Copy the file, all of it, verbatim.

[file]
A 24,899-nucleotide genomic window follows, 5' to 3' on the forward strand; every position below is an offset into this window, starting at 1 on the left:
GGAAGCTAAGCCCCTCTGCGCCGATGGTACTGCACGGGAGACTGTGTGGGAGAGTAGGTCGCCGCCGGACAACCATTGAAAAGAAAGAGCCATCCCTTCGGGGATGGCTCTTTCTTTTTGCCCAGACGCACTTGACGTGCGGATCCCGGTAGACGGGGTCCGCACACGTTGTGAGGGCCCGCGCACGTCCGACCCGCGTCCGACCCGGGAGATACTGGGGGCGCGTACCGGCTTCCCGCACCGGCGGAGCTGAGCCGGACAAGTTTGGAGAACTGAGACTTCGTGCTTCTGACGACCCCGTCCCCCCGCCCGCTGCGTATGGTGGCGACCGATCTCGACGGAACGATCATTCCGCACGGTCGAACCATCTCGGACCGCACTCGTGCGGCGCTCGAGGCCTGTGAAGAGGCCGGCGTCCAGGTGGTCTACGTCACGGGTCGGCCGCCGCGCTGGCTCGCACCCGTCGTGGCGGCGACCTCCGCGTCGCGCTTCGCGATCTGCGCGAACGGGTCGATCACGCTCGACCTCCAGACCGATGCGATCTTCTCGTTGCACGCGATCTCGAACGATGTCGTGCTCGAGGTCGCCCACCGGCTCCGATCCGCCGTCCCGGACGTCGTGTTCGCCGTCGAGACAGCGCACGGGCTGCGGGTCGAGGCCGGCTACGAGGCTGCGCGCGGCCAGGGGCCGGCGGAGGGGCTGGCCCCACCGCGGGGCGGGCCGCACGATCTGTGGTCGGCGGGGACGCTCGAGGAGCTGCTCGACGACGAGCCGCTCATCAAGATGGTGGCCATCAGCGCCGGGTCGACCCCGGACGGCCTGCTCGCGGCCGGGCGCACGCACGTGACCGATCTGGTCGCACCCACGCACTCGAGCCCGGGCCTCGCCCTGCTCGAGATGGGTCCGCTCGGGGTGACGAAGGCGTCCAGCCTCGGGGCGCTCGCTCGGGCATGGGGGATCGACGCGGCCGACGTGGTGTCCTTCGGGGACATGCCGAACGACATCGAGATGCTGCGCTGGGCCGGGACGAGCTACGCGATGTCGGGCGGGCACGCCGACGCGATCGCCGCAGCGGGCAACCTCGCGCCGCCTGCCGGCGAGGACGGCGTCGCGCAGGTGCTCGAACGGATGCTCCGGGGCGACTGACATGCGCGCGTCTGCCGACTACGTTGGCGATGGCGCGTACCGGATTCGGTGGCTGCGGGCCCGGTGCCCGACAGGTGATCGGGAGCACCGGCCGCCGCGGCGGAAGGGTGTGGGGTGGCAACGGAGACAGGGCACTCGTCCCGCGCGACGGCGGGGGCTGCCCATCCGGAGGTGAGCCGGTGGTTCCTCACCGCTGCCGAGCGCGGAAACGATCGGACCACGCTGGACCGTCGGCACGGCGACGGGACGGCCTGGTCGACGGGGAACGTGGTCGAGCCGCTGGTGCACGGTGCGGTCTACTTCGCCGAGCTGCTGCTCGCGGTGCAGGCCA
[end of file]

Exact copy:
A 24,899-nucleotide genomic window follows, 5' to 3' on the forward strand; every position below is an offset into this window, starting at 1 on the left:
GGAAGCTAAGCCCCTCTGCGCCGATGGTACTGCACGGGAGACTGTGTGGGAGAGTAGGTCGCCGCCGGACAACCATTGAAAAGAAAGAGCCATCCCTTCGGGGATGGCTCTTTCTTTTTGCCCAGACGCACTTGACGTGCGGATCCCGGTAGACGGGGTCCGCACACGTTGTGAGGGCCCGCGCACGTCCGACCCGCGTCCGACCCGGGAGATACTGGGGGCGCGTACCGGCTTCCCGCACCGGCGGAGCTGAGCCGGACAAGTTTGGAGAACTGAGACTTCGTGCTTCTGACGACCCCGTCCCCCCGCCCGCTGCGTATGGTGGCGACCGATCTCGACGGAACGATCATTCCGCACGGTCGAACCATCTCGGACCGCACTCGTGCGGCGCTCGAGGCCTGTGAAGAGGCCGGCGTCCAGGTGGTCTACGTCACGGGTCGGCCGCCGCGCTGGCTCGCACCCGTCGTGGCGGCGACCTCCGCGTCGCGCTTCGCGATCTGCGCGAACGGGTCGATCACGCTCGACCTCCAGACCGATGCGATCTTCTCGTTGCACGCGATCTCGAACGATGTCGTGCTCGAGGTCGCCCACCGGCTCCGATCCGCCGTCCCGGACGTCGTGTTCGCCGTCGAGACAGCGCACGGGCTGCGGGTCGAGGCCGGCTACGAGGCTGCGCGCGGCCAGGGGCCGGCGGAGGGGCTGGCCCCACCGCGGGGCGGGCCGCACGATCTGTGGTCGGCGGGGACGCTCGAGGAGCTGCTCGACGACGAGCCGCTCATCAAGATGGTGGCCATCAGCGCCGGGTCGACCCCGGACGGCCTGCTCGCGGCCGGGCGCACGCACGTGACCGATCTGGTCGCACCCACGCACTCGAGCCCGGGCCTCGCCCTGCTCGAGATGGGTCCGCTCGGGGTGACGAAGGCGTCCAGCCTCGGGGCGCTCGCTCGGGCATGGGGGATCGACGCGGCCGACGTGGTGTCCTTCGGGGACATGCCGAACGACATCGAGATGCTGCGCTGGGCCGGGACGAGCTACGCGATGTCGGGCGGGCACGCCGACGCGATCGCCGCAGCGGGCAACCTCGCGCCGCCTGCCGGCGAGGACGGCGTCGCGCAGGTGCTCGAACGGATGCTCCGGGGCGACTGACATGCGCGCGTCTGCCGACTACGTTGGCGATGGCGCGTACCGGATTCGGTGGCTGCGGGCCCGGTGCCCGACAGGTGATCGGGAGCACCGGCCGCCGCGGCGGAAGGGTGTGGGGTGGCAACGGAGACAGGGCACTCGTCCCGCGCGACGGCGGGGGCTGCCCATCCGGAGGTGAGCCGGTGGTTCCTCACCGCTGCCGAGCGCGGAAACGATCGGACCACGCTGGACCGTCGGCACGGCGACGGGACGGCCTGGTCGACGGGGAACGTGGTCGAGCCGCTGGTGCACGGTGCGGTCTACTTCGCCGAGCTGCTGCTCGCGGTGCAGGCCA